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An immigration sponsor is a citizen or resident of a country who agrees to support or provide for an immigrant to the country. In many cases, a person can only become an immigration sponsor if he or she is a relative of the immigrant, but an employer may also be able to become an immigration sponsor in some cases. Immigration sponsorship is a very serious responsibility that may have very specific requirements; it is important to work with an immigration lawyer or government immigration bureau to make sure that all sponsorship requirements are fully understood and correct.
Different countries have varying rules on what allows a person to become an immigration sponsor. Many regions have detailed information on these guidelines available through an immigration website, as well as at regional government immigration offices. Forms for family or employment sponsorship are usually available from these resources as well. Some of the most common requirements to become an immigration sponsor include age, residency or citizenship requirements, income requirements, and a personal or professional relationship with the immigrant.
A person can often become an immigration sponsor for his or her spouse, children, or close relatives. The sponsor must be a citizen or permanent resident of the country, and must usually be over the age of consent. In some regions, the sponsor must have a permanent residence in the country, such as a house or apartment. Family-based immigration sponsorship is typically one of the most streamlined and simple immigration procedures, and can help ensure family continuity in a new nation.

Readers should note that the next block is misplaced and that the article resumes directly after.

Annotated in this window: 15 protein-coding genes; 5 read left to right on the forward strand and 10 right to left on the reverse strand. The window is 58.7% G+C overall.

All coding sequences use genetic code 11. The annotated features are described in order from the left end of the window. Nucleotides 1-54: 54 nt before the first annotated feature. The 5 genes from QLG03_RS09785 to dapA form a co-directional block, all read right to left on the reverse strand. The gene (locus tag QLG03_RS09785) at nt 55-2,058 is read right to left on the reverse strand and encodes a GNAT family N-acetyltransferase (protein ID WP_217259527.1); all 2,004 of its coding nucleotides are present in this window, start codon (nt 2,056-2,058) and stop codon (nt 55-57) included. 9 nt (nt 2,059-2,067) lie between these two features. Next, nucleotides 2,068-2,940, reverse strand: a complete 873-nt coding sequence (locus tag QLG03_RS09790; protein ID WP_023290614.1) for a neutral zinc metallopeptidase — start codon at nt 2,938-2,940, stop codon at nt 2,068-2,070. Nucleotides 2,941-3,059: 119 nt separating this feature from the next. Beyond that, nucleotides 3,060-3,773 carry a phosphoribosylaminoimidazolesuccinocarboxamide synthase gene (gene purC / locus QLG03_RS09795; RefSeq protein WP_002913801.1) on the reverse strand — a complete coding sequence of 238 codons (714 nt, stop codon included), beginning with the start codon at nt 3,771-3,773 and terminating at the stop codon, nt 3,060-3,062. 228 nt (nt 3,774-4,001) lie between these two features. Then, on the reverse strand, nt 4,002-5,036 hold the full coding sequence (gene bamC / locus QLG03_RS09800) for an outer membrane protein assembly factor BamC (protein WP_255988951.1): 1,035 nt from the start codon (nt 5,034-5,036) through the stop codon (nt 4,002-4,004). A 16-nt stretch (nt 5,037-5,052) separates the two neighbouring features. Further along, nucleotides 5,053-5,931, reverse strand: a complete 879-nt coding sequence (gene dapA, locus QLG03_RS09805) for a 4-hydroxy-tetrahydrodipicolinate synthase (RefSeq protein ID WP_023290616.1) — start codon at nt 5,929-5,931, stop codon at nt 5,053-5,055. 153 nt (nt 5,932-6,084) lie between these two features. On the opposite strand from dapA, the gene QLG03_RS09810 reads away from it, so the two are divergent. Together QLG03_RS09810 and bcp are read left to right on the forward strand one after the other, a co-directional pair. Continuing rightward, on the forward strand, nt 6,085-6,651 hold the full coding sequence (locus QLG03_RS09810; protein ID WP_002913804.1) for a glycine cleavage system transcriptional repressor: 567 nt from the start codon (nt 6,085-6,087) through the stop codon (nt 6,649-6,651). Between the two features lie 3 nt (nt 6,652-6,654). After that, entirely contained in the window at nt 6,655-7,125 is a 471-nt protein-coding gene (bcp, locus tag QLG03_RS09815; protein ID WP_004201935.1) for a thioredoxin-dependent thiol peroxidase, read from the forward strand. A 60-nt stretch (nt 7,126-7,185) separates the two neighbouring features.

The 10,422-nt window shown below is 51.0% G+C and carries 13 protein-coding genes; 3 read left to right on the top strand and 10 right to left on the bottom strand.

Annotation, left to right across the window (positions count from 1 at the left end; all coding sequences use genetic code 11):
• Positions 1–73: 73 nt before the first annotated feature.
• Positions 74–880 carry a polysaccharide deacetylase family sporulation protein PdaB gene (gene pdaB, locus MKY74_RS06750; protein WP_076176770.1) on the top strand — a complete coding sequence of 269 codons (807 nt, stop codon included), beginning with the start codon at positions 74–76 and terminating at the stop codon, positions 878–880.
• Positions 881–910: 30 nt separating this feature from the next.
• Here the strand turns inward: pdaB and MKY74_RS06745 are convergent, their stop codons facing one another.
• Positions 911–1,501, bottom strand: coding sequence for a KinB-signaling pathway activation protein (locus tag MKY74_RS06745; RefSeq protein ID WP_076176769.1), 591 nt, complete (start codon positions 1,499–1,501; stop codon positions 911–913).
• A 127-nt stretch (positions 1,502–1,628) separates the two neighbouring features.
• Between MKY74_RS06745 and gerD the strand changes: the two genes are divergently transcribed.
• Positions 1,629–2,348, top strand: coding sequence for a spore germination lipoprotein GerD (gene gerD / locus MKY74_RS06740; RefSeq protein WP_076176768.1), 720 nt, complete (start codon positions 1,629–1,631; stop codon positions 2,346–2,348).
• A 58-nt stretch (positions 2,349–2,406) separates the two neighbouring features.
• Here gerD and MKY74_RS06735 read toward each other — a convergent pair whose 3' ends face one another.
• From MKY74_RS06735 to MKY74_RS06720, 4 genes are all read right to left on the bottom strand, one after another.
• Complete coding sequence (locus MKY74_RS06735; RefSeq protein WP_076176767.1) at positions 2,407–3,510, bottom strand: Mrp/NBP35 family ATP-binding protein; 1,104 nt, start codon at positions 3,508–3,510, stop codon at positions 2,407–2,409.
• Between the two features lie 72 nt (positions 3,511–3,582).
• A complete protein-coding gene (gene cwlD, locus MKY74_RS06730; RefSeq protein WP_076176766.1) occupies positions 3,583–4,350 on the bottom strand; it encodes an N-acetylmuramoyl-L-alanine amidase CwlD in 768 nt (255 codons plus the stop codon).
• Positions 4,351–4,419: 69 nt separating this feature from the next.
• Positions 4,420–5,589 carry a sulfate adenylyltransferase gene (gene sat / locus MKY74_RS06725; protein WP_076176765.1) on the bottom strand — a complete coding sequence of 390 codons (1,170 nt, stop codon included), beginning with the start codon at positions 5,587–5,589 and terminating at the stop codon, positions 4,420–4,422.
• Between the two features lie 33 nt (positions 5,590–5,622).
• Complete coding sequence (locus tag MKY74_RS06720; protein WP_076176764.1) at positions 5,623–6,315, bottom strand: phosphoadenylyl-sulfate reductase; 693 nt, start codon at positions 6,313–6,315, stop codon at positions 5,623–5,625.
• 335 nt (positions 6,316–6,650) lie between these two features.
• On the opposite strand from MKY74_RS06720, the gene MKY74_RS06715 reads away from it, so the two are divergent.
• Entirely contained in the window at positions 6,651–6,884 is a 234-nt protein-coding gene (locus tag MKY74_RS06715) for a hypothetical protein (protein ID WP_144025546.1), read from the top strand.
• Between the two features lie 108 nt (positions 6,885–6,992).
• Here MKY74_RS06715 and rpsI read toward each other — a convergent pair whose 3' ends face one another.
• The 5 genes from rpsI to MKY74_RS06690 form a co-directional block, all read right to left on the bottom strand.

Family sponsors must typically certify that they will support the immigrant financially until permanent residence or citizenship is granted. On submitted forms, sponsors will need to provide income and asset details that show they are capable of providing basic necessities for the new immigrant. This requirement is usually used to prevent overstress on public financial assistance intended for citizen use; by ensuring that the immigration sponsor can and will provide for the immigrant, the burden on the state to do so may be reduced. If the immigrant applies for and receives any state benefits, such as food stamps, the sponsors may be sued for the cost.
An employer can also sometimes become an immigration sponsor for a worker. In order to do so, he or she must be able to submit paperwork to immigration and labor officials detailing the nature of the job, why the immigrant is the best or only choice for the position, and why national recruitment efforts have failed. In addition to employee sponsorship, an immigrant may also be required to submit a request for a work visa that will allow him or her to work in the new county legally.
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